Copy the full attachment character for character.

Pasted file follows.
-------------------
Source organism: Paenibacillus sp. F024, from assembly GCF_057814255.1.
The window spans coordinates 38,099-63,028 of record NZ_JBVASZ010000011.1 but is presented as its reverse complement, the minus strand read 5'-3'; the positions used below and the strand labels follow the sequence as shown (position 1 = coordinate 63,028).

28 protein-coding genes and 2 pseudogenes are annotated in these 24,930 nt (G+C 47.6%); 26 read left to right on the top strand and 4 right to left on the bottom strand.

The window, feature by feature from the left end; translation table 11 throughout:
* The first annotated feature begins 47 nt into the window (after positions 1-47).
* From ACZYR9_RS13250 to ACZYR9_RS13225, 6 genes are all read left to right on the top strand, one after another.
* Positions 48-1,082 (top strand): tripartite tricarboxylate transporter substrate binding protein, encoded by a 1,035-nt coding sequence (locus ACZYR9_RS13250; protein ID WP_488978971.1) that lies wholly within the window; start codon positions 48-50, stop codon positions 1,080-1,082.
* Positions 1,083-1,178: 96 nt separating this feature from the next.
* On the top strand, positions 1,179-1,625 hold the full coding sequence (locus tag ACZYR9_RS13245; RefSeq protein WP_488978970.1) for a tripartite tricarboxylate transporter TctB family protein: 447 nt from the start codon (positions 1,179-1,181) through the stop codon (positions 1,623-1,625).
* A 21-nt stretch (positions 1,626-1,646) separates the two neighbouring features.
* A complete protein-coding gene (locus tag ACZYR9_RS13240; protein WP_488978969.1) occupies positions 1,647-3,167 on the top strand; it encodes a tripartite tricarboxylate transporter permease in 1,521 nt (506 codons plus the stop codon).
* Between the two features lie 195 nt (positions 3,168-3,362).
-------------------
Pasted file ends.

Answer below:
Source organism: Paenibacillus sp. F024, from assembly GCF_057814255.1.
The window spans coordinates 38,099-63,028 of record NZ_JBVASZ010000011.1 but is presented as its reverse complement, the minus strand read 5'-3'; the positions used below and the strand labels follow the sequence as shown (position 1 = coordinate 63,028).

28 protein-coding genes and 2 pseudogenes are annotated in these 24,930 nt (G+C 47.6%); 26 read left to right on the top strand and 4 right to left on the bottom strand.

The window, feature by feature from the left end; translation table 11 throughout:
* The first annotated feature begins 47 nt into the window (after positions 1-47).
* From ACZYR9_RS13250 to ACZYR9_RS13225, 6 genes are all read left to right on the top strand, one after another.
* Positions 48-1,082 (top strand): tripartite tricarboxylate transporter substrate binding protein, encoded by a 1,035-nt coding sequence (locus ACZYR9_RS13250; protein ID WP_488978971.1) that lies wholly within the window; start codon positions 48-50, stop codon positions 1,080-1,082.
* Positions 1,083-1,178: 96 nt separating this feature from the next.
* On the top strand, positions 1,179-1,625 hold the full coding sequence (locus tag ACZYR9_RS13245; RefSeq protein WP_488978970.1) for a tripartite tricarboxylate transporter TctB family protein: 447 nt from the start codon (positions 1,179-1,181) through the stop codon (positions 1,623-1,625).
* A 21-nt stretch (positions 1,626-1,646) separates the two neighbouring features.
* A complete protein-coding gene (locus tag ACZYR9_RS13240; protein WP_488978969.1) occupies positions 1,647-3,167 on the top strand; it encodes a tripartite tricarboxylate transporter permease in 1,521 nt (506 codons plus the stop codon).
* Between the two features lie 195 nt (positions 3,168-3,362).